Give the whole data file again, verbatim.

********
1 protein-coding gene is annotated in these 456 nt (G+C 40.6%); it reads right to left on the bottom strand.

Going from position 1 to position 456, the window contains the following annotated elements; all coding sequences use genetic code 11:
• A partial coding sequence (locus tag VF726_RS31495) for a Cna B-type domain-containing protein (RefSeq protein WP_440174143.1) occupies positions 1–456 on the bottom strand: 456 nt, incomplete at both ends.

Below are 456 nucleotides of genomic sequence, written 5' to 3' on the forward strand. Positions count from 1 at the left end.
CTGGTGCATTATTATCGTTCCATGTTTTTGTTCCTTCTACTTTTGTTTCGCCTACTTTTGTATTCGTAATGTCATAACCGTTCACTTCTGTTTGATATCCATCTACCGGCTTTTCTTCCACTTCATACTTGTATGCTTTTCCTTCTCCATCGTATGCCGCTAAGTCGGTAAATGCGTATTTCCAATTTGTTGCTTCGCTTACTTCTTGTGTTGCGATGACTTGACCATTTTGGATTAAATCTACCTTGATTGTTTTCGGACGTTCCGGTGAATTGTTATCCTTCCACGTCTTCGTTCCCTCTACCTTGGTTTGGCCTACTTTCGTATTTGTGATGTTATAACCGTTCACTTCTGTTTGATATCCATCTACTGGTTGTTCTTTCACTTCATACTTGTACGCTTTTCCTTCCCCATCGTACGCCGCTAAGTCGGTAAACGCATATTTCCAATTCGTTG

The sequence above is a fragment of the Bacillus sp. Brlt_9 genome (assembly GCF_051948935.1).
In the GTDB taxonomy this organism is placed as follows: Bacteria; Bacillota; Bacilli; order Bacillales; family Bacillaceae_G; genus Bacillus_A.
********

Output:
1 protein-coding gene is annotated in these 456 nt (G+C 40.6%); it reads right to left on the bottom strand.

Going from position 1 to position 456, the window contains the following annotated elements; all coding sequences use genetic code 11:
• A partial coding sequence (locus tag VF726_RS31495) for a Cna B-type domain-containing protein (RefSeq protein WP_440174143.1) occupies positions 1–456 on the bottom strand: 456 nt, incomplete at both ends.

Below are 456 nucleotides of genomic sequence, written 5' to 3' on the forward strand. Positions count from 1 at the left end.
CTGGTGCATTATTATCGTTCCATGTTTTTGTTCCTTCTACTTTTGTTTCGCCTACTTTTGTATTCGTAATGTCATAACCGTTCACTTCTGTTTGATATCCATCTACCGGCTTTTCTTCCACTTCATACTTGTATGCTTTTCCTTCTCCATCGTATGCCGCTAAGTCGGTAAATGCGTATTTCCAATTTGTTGCTTCGCTTACTTCTTGTGTTGCGATGACTTGACCATTTTGGATTAAATCTACCTTGATTGTTTTCGGACGTTCCGGTGAATTGTTATCCTTCCACGTCTTCGTTCCCTCTACCTTGGTTTGGCCTACTTTCGTATTTGTGATGTTATAACCGTTCACTTCTGTTTGATATCCATCTACTGGTTGTTCTTTCACTTCATACTTGTACGCTTTTCCTTCCCCATCGTACGCCGCTAAGTCGGTAAACGCATATTTCCAATTCGTTG

The sequence above is a fragment of the Bacillus sp. Brlt_9 genome (assembly GCF_051948935.1).
In the GTDB taxonomy this organism is placed as follows: Bacteria; Bacillota; Bacilli; order Bacillales; family Bacillaceae_G; genus Bacillus_A.